4. A clear understanding of where the roles start and end - and where they need to lean on the other person. There will always be some level of overlap between the roles. However, I have seen many product-engineering pairs not talk about what they expect from the other. This non-communication then led to frustration. People were expecting the other person to something that they never agreed on.
A setup that (usually) works well
In a fast-paced, product-focused engineering environment where product-minded engineers thrive, I've seen the following setup work well:
Product owns the "why" and "what," all the way to the product spec being finalized. They drive the product strategy, product roadmap, and all tactical parts to have a blueprint on what engineering should build. This itself will be a large bulk of work. It starts with working ahead with the business, ranking ideas, estimating their business impact - sometimes forecasting with data science -, building a business case, and coordinating designs with designers.
In the late phase of the process, pulling in engineering for finishing parts of the spec is their responsibility as well - making sure we don't define something that is needlessly challenging to build on the engineering side.
They formalize requirements with a spec, often referred to as the PRD (Product Requirements Document). In small companies, this will be a lightweight doc. At places with many stakeholders, it could be something larger that needs signoffs from teams across the business. Here's a list of PRD templates from companies across tech.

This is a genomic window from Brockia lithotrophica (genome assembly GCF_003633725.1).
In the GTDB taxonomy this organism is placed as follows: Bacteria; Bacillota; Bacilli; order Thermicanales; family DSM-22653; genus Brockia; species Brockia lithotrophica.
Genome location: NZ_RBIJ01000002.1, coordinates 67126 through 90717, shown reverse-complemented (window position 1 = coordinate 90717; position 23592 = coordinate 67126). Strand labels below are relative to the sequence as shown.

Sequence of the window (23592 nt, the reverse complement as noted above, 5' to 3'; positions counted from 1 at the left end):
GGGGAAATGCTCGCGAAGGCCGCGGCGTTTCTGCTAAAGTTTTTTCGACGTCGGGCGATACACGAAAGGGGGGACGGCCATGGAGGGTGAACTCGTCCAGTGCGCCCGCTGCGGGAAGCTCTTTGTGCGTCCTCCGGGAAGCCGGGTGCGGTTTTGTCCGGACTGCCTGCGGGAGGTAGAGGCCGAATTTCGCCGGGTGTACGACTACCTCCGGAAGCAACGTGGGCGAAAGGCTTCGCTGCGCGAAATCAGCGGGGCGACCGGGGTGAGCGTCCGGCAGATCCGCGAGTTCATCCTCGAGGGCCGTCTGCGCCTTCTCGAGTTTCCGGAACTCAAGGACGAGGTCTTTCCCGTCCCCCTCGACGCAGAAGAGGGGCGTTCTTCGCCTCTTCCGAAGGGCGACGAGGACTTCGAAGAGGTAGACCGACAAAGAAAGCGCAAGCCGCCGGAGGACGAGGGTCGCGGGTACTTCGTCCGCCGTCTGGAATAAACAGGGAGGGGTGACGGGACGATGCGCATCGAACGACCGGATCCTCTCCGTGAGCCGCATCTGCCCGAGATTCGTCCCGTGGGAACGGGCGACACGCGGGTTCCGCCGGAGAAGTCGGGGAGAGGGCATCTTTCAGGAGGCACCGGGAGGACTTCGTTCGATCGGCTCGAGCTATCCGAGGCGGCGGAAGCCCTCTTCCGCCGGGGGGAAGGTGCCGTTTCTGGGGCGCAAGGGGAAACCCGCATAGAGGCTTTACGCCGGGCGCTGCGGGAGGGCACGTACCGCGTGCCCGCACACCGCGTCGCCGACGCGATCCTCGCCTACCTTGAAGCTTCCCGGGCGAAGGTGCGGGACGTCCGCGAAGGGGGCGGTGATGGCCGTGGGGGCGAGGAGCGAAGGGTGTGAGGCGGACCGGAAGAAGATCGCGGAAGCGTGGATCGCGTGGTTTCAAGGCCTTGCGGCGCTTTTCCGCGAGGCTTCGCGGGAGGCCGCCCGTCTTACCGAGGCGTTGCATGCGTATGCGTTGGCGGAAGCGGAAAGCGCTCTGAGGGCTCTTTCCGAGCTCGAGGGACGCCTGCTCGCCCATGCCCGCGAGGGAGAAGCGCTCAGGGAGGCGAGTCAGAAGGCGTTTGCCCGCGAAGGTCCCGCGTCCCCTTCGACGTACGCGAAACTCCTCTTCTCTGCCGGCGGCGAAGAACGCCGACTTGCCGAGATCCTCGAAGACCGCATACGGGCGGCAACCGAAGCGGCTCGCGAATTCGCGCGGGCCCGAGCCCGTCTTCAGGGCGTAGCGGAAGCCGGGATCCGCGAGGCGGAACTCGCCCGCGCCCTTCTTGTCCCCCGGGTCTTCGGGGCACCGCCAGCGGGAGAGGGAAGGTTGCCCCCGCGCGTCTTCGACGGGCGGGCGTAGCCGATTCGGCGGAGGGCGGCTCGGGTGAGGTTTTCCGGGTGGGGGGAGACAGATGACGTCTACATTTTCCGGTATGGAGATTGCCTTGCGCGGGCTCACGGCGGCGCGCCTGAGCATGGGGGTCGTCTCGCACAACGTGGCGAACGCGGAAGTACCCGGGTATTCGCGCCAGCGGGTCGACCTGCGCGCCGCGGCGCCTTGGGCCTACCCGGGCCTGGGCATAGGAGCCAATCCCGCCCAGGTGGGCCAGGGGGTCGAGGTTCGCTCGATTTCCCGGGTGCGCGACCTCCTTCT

The engineering lead owns executing on the product ideas and ensures that the team stays healthy and runs well. There's a lot more to this than just estimating the product work, breaking it down, then getting it done via sprints. It also means owning the technical roadmap, and keeping engineering tradeoffs - tech debt - at bay.
It's a juggling act in deciding how much capacity to spend on product work, versus maintenance and keeping the lights on. How to respond to the odd "house is on fire" outage, or inbound engineering request that "only need two hours from an engineer". It's keeping tabs on people's motivation, wellbeing, and career trajectory, supporting them in their growth and promoting people to the next level as they progress. Not to mention collaborating with other teams and working ahead with the business. I'll stop here - there are books going deeper on what engineering managers do if you'd like to read more.